(By Jared Hoyle, KSU Turfgrass Research and Extension)
Tall fescue [Festuca arundinacea Schreb.] is one of the most predominantly used cool-season turfgrass species in the transition zone. Its deep root system and coarse textured leafs lend to its ability to withstand drought, heat, and wear stress. Although it is well adapted to survive the summer months in Kansas, it can be susceptible to injury from disease. Brown patch [Rhizoctonia solani] is a disease that can damage leaf tissue, shoots, and the crown of tall fescue during the summer months. This disease is most prevalent during periods of high humidity, high temperature (above 80°F), and high nitrogen levels. During the mornings mycelia can be seen forming a “smoke ring” around the affected area. Applications of preventative fungicides have proven to be a successful management strategy in reducing the occurrence of brown patch incidences in tall fescue stands.
Here are some resources from the past about brown patch!
Last year Dr. Fry was seeing brown patch in May. With moisture and warm nights brown patch can start to develop. http://blogs.k-state.edu/turf/im-not-ready-to-be-thinking-about-brown-patch-jack/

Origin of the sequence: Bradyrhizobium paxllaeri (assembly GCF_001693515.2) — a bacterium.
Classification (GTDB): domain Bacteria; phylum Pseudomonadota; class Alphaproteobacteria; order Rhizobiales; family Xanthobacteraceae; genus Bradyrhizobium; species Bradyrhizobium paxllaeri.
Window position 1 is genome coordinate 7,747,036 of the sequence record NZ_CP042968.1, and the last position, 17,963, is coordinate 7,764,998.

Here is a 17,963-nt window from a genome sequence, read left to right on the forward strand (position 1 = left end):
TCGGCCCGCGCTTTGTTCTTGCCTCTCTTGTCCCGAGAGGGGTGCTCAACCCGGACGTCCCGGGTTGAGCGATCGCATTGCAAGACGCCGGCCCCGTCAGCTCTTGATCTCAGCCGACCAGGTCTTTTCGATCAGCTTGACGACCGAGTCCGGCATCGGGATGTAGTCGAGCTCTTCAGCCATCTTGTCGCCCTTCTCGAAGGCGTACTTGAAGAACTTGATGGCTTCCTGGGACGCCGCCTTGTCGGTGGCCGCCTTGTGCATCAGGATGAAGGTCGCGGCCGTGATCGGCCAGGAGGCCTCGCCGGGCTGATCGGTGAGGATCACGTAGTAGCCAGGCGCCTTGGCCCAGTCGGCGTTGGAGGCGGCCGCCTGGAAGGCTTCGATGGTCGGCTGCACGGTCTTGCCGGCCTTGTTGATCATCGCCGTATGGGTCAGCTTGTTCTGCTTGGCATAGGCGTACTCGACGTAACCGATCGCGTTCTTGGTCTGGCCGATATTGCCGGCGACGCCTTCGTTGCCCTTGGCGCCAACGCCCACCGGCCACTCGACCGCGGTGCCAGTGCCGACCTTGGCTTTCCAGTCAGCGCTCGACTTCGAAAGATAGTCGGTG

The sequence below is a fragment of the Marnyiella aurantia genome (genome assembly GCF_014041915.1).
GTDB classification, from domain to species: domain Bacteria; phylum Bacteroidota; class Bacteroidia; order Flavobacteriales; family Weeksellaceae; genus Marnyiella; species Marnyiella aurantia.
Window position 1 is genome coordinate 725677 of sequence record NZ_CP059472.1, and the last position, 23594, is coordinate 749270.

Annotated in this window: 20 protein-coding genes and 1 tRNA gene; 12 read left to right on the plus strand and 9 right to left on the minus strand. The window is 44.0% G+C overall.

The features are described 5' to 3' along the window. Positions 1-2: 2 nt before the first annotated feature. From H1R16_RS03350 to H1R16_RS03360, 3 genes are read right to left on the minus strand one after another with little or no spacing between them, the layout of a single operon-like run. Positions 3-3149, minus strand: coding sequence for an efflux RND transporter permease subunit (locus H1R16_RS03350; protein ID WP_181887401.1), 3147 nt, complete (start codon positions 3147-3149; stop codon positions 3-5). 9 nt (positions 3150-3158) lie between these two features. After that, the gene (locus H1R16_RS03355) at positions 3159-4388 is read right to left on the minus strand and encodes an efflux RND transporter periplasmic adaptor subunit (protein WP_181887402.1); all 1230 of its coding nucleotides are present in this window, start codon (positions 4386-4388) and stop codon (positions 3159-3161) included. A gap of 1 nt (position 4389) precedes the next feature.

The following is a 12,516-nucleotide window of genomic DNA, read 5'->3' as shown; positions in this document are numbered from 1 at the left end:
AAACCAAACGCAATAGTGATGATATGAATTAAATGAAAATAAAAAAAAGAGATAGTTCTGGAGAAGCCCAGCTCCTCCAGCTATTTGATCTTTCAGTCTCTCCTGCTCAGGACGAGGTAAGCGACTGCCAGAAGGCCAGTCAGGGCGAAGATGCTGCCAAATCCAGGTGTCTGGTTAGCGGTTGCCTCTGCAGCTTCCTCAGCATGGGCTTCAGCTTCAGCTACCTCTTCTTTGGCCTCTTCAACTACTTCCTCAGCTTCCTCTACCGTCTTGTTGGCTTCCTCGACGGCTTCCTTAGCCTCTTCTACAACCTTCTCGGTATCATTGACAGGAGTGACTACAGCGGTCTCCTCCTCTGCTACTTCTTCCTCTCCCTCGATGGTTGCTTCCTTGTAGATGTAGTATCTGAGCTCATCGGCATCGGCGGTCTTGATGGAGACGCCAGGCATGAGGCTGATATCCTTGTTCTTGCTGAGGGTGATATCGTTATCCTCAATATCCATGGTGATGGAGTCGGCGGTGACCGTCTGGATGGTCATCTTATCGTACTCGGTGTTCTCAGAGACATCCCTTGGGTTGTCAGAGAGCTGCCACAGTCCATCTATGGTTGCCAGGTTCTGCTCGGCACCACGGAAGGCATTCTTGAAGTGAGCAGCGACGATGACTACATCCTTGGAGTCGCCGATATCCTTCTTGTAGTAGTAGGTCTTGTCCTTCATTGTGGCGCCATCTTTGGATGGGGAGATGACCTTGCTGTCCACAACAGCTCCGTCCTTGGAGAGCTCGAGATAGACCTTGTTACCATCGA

There are many products out there for brown patch control in turfgrass. Which one is right for you. Here is a quick update on research that was conducted at Olathe on some brown patch products. http://blogs.k-state.edu/turf/best-way-to-get-your-turf-noticed-brown-patch/
Do you know what brown patch looks like? Do you know how to tell the difference between turfgrass stress and the disease. Dr. Kennelly can show you the difference. http://blogs.k-state.edu/turf/is-this-brown-patch/
Commercial Management of Brown Patch – https://www.bookstore.ksre.ksu.edu/pubs/EP146.pdf
Homeowner Management of Brown Patch – http://www.plantpath.k-state.edu/extension/documents/turf/Brown%20patch%20%20homeowners%202016.pdf